Squeeze Box also serves as a tombstone. Dr. Demento is no longer nationally syndicated, living instead on the web, and there hasn’t been a “funny music” artist within shouting distance of Al ever since. Parody songs abound on YouTube, with new acts like Bart Baker and the Keys of Awesome (not to mention the Lonely Island and Tenacious D) racking up tens of millions of views. But does Baker’s parody of Ed Sheeran stick like gum in your head the same way that Al’s “Tacky” does? The Lonely Island might be the closest, but they began with the platform of SNL with their famous targets wholly in on the joke, which doesn’t quite match Al’s own target. “He was a parasite of ubiquity … lampooning the whole overwhelming mythology of pop,” Sam Anderson wrote in Slate about Al’s persistent gift. “His real medium wasn’t music, it was fame.”

As court jester to Michael Jackson’s King of Pop, Al transcended the novelty song to become an institution himself, his spoofs becoming a cultural verification along the lines of being a guest voice on The Simpsons (something Al’s done twice). As Chamillionaire put it after his 2005 song “Ridin’” went platinum: “Where do you go from there? Then ‘Weird Al’ calls.” Magically, a song about police racial profiling became a farce about riding Segways and choosing between Captain Kirk and Captain Picard.

But as our pop stars become even more ubiquitous in the monoculture, there’s an entire stratosphere of acts that Al has yet to properly lampoon. Outside of a few moments of his 2006 “Polkarama!” medley, the likes of Beyoncé, Rihanna, Kanye West, and Drake fall beyond of his purview, as does most of modern country music. There might not be another “Weird Al” in the annals of funny music, but surely there’s room for a woman parodying R&B to carry “Weird Al”’s mantle forward.

Squeeze Box traces the seismic shift in pop’s mythology from the late ’70s into the 21st century, from the domain of white-guy guitar bands to manicured pop stars to rap/R&B personas. And it proves Al’s pop chops were there all along to accompany such changes. In fact, with hip-hop’s increased word flow, that just meant even more corny jokes could be shoehorned into a three-minute novelty song. But while some of Al’s most recent hits have taken aim at hip-hop to great success (“Trapped in the Drive-Thru” and “It’s All About the Pentiums,” while “White & Nerdy” became the biggest hit of his career, some three decades in), these later albums also find him comfortably falling back on the quaint strains of the Beach Boys, Don McLean, Queen, and Crosby, Stills & Nash. In an industry where longevity is all but impossible, Al’s genius entails reflecting the times while changing along with them, proving that dad jokes aren’t going anywhere anytime soon.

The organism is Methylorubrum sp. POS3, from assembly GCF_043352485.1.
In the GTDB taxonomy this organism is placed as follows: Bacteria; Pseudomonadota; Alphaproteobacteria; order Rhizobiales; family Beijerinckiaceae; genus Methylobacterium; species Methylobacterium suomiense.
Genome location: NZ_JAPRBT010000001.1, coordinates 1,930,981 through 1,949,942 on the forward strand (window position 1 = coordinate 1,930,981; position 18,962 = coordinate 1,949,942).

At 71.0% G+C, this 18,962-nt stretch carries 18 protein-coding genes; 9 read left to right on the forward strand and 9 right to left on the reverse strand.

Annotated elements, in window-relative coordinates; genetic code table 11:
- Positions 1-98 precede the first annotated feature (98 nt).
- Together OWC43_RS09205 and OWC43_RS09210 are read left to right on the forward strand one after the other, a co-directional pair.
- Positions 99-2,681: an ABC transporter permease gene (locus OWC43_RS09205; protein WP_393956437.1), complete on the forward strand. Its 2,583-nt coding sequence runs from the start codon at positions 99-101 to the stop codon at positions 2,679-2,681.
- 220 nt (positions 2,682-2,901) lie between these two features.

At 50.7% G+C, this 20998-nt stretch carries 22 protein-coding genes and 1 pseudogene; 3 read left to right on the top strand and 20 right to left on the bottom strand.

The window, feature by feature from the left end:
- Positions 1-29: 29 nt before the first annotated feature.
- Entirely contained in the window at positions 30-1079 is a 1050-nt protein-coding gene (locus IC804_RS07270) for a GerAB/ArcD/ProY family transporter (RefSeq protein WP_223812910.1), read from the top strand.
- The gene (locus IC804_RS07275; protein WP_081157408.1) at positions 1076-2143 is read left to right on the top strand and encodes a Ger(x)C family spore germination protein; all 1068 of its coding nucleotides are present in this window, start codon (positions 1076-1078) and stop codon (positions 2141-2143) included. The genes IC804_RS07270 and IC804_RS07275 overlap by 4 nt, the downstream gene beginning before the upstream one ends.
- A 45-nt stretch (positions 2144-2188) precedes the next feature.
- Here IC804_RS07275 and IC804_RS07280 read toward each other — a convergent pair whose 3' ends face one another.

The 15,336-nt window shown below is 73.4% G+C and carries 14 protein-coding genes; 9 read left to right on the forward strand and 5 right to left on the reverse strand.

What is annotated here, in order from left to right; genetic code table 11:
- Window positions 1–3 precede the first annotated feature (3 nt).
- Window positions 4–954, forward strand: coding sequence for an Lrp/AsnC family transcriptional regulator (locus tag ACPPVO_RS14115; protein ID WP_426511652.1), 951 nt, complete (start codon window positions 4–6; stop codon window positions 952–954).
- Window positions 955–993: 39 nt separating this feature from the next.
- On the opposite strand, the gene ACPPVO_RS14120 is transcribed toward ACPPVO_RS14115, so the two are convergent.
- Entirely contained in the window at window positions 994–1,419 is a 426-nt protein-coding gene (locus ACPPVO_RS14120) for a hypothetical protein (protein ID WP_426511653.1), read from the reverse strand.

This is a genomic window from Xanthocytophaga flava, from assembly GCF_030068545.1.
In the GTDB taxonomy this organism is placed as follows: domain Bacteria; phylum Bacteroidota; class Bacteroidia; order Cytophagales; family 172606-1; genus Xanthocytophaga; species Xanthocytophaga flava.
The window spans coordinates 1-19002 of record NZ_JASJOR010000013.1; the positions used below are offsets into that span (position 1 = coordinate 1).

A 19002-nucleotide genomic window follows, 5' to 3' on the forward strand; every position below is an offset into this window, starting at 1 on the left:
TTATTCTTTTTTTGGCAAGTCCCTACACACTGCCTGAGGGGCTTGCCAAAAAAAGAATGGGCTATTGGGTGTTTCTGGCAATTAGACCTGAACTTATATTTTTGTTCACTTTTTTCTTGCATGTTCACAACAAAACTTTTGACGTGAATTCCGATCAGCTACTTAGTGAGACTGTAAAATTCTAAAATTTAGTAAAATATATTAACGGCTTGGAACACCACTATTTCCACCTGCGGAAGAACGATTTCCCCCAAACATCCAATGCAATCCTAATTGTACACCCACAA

“When you grow up with ‘Weird Al,’ you learn that genre is fluid,” Hamilton’s Lin-Manuel Miranda told the Washington Post earlier this year, admitting to being a huge fan of the man. Squeeze Box serves as a fitting capstone for Al’s days as an album artist, as he recently told Rolling Stone: “I like the flexibility and the freedom of just being able to put out songs as soon as I create them … I just don’t feel like albums are the best way for me to get my stuff out there anymore.”

Squeeze Box posits “Weird Al” as both the last of a specific type of musical comedian, and the dawn of a new era, where novelty albums and songs are relics and they instead move at the speed of novelty videos that proliferate on social media. As the hours of Squeeze Box roll on (and on and on), the corny jokes, dad-worthy puns, obscure pop-culture references, and musical in-jokes start to fall away, replaced instead with a staggering sense of accomplishment. Like a slice of bologna, “Weird Al” has had a remarkably long shelf life.

The Unexpected Longevity of ‘Weird Al’ Yankovic